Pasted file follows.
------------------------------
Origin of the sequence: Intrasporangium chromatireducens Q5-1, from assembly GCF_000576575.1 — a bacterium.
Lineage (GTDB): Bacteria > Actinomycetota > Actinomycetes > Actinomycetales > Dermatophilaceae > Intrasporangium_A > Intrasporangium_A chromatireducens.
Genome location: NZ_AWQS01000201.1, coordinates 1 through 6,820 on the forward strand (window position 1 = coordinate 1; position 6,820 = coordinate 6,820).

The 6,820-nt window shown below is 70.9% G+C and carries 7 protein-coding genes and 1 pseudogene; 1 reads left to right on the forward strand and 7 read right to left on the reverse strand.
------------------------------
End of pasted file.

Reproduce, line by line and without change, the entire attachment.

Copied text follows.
Origin of the sequence: Intrasporangium chromatireducens Q5-1, from assembly GCF_000576575.1 — a bacterium.
Lineage (GTDB): Bacteria > Actinomycetota > Actinomycetes > Actinomycetales > Dermatophilaceae > Intrasporangium_A > Intrasporangium_A chromatireducens.
Genome location: NZ_AWQS01000201.1, coordinates 1 through 6,820 on the forward strand (window position 1 = coordinate 1; position 6,820 = coordinate 6,820).

The 6,820-nt window shown below is 70.9% G+C and carries 7 protein-coding genes and 1 pseudogene; 1 reads left to right on the forward strand and 7 read right to left on the reverse strand.